Some very interesting litigation has been going down this year, somewhat under the radar for most of us, regarding the patentability of biological products and processes that could have huge implications for both the biotech industry and academic research labs hoping to commercialize their findings.
Earlier this spring, what would look to most people (and even most scientists) as a very dry case made its way up to the Supreme Court. The case was brought by Mayo Clinic (via their laboratory group Mayo Collaborative Services) against Prometheus, a medical diagnostics company. Prometheus own(ed?)(s?) the patent on a certain test offered by the laboratory. This test involved detecting the levels of a certain drug metabolite in order to monitor dosage/predict side effects/etc., and correlate those levels to the health of the patient (i.e. efficacy). Basic pharmacokinetics/pharmacodynamics (PK/PD) type information--thousands upon thousands of people get a similar kind of testing for their coumadin/warfarin levels all the time, This is mainly because there are certain polymorphisms in a couple of enzymes (VKORC1 and CYP2C9) that affect the metabolism and thus blood levels of warfarin in some patients, and if the balance isn't right (and the effective dose ends up too high) the patient's blood won't be able to clot at all, which is a bad thing, obviously. If it's the other way around, the patient won't get enough of the thinning effect and will not get the intended benefit. So everyone who starts on warfarin has to get their prothrombin time and "international normalized ratio" (PT/INR i.e. measures of clotting) regularly checked to make sure the dose is having the intended effect; doctors adjust based on the outcomes of these tests as necessary.
So, Prometheus developed a test for a certain drug metabolite in a certain disease (unrelated to warfarin, that was just a handy example) that was a little more direct: it measured the actual level of the metabolite in the blood rather than a downstream effect of that level. (you could do this for warfarin too, but it's probably a lot cheaper to do the PT/INR test) They also established a correlation between those levels and the outcomes, and patented the whole system. They sold a kit, that made this test simple, to the Mayo labs, and Mayo Labs bought it and used it regularly. Then at some point, somebody at Mayo Labs said, "Hang on, if this is just measuring the level of this metabolite using a machine we already have, let's just put together our own reagents off the shelf and run it without paying all this money for this expensive kit." (something research labs may or may not do all the time... ahem...) As you might expect, Prometheus wasn't very happy about this and it all culminated in some intellectual property litigation. You know, just a little argument that ended up... before the Supreme Court.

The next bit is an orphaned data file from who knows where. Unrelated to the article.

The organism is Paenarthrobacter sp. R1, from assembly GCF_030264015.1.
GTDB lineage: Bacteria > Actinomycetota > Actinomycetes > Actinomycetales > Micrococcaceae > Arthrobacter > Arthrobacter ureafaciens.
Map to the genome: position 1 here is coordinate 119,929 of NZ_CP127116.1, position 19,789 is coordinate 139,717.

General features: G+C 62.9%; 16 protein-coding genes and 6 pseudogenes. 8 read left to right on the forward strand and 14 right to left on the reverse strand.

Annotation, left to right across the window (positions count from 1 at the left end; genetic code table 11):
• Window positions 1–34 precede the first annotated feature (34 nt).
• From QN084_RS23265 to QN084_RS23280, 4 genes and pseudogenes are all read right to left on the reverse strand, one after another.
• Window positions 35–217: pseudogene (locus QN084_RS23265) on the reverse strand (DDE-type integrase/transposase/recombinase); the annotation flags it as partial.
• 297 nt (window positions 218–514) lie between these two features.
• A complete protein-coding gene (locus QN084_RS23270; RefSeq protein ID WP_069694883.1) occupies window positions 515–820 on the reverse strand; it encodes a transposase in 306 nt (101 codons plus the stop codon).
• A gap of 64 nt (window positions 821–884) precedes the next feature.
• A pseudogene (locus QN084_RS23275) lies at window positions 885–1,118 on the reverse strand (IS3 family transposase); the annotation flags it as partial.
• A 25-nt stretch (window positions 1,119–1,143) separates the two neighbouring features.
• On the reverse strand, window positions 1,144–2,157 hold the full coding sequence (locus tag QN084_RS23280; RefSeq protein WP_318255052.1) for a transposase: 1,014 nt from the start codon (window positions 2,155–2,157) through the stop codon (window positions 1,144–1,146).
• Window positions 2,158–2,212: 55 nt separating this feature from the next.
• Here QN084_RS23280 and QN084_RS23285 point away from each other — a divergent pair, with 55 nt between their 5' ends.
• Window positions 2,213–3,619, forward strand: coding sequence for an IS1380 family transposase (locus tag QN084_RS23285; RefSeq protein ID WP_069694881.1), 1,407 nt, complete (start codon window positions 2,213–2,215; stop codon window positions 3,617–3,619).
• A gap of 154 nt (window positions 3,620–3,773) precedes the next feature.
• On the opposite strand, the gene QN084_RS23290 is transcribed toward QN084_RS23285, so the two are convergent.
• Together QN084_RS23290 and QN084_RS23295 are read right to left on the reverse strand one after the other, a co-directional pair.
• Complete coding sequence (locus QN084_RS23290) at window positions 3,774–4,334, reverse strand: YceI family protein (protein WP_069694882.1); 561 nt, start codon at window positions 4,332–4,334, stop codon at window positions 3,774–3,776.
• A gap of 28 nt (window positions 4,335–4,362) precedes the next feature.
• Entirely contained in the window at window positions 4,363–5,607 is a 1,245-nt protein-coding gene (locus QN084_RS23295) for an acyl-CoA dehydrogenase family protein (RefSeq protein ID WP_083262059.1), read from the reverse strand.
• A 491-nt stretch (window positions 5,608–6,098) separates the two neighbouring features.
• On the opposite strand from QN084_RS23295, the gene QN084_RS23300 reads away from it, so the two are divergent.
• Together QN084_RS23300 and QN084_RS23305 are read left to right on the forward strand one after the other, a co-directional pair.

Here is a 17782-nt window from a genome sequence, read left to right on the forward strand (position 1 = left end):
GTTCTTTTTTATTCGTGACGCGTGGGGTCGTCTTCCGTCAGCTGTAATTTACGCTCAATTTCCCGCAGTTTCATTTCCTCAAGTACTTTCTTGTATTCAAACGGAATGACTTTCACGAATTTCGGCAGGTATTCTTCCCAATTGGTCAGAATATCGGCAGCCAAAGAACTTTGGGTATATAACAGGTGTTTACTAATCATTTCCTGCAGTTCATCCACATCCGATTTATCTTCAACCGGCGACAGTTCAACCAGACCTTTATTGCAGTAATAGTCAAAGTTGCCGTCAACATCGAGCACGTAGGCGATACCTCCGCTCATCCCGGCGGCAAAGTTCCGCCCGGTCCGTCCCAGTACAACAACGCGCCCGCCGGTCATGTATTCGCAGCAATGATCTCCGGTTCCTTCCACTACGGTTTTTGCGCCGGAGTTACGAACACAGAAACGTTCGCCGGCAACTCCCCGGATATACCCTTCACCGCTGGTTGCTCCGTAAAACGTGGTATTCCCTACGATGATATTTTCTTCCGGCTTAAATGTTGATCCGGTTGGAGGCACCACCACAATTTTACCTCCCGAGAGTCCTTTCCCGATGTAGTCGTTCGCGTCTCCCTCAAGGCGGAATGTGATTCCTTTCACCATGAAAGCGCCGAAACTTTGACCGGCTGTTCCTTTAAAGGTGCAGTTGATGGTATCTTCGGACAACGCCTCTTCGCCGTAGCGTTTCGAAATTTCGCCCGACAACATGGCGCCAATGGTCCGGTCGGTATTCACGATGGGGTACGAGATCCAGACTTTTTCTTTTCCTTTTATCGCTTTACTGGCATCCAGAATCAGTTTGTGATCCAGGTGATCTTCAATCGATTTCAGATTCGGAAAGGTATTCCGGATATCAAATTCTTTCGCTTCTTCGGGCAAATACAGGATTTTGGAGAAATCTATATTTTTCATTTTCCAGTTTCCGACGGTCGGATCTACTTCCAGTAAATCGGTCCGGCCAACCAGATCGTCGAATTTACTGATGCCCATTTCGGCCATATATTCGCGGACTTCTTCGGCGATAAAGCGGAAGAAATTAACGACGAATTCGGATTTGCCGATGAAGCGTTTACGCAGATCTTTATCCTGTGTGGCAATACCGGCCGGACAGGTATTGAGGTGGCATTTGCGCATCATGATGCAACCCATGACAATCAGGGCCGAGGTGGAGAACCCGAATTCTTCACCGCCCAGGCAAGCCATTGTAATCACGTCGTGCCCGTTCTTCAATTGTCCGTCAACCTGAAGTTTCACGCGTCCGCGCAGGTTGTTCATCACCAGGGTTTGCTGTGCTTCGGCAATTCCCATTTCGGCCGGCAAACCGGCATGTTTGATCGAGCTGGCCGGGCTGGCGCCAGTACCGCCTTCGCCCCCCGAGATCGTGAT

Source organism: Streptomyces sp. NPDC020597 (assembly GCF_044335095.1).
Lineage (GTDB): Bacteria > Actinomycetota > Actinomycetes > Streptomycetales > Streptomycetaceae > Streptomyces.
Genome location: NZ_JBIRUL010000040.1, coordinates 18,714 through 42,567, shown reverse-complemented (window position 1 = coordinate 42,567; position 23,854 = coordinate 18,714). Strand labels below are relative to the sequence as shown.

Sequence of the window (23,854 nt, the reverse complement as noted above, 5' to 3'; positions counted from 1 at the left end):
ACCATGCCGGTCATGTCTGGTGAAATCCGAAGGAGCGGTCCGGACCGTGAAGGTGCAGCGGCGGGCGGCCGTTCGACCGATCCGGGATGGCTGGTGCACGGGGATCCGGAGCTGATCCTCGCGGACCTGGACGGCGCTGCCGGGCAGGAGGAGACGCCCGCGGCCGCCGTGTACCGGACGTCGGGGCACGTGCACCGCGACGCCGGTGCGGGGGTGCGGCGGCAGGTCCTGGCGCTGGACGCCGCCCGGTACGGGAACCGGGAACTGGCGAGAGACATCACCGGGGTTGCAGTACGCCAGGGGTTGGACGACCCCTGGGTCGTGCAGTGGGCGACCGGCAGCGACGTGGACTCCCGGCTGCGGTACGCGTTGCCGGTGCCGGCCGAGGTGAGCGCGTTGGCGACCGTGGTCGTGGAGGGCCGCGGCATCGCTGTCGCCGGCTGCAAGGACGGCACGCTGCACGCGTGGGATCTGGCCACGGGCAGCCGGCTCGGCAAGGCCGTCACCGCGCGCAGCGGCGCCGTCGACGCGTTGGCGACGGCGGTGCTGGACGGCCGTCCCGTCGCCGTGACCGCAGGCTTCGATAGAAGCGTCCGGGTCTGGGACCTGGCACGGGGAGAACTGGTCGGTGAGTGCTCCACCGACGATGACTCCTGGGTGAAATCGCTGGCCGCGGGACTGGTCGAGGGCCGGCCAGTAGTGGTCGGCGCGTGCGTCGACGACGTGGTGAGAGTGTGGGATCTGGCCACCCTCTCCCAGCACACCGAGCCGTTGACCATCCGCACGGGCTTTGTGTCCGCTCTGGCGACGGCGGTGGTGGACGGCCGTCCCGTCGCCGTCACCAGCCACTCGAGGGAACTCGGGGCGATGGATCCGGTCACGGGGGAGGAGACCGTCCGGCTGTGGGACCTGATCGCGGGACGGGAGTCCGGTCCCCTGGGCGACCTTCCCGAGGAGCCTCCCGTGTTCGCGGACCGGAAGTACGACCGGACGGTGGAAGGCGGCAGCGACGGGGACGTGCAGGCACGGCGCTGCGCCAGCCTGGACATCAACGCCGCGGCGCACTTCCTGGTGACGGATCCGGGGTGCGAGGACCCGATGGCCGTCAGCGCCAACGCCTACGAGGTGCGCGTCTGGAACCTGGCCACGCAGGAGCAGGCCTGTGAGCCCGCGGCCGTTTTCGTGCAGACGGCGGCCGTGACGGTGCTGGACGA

Teh SCOTUS' decision ruled, in way-shortened summary, that because a drug metabolite is produced by the body, it is a "law of nature" and is thus unpatentable. This result sent waves through the intellectual property law community because if a diagnostic for drug levels is considered a "law of nature," WHAT ELSE is now going to be challenged as unpatentable?? The entire freaking biotech industry??!
Think, in particular, the ongoing fight about Myriad Genetics' test for BRCA1/BRCA2 mutations. Someone else certainly did. Last week, in an update to this law of nature drama, the U.S. Court of Appeals for the Federal Circuit ruled in favor of Myriad, that because the DNA constructs covered under their patents are cDNAs and other pieces of cloned out material, they are not "natural" and thus don't fall under the "law of nature" definition. This is a key result: it means that the issue isn't necessarily so sweeping and cut and dried as it looked from the opinion that came out of ye olde SCOTUS... and may ultimately end up back there via this Myriad case.
But overall, this whole discussion may end up having the effect that was speculated to be part of the SCOTUS' plan for their dramatic ruling: to better define what constitutes "natural" in the 21st century, where modern biotechnology can generate whole artificial genomes, and exome sequencing (heck, even the cheap kind of sequencing, or good old fashioned GC/MS metabolomics) can help predict who is at risk of a given disease and/or will benefit from a given drug; and to force the biotech world to figure out which and how molecular parts are owned by the individual who produced them (either in their body or from their mind). And us in academia, we better pay attention--because these are our discoveries out there, too, and if we want them to ever see the light of day, somebody is going to have to help us make products out of them. That's pretty hard to make happen without viable intellectual property in place.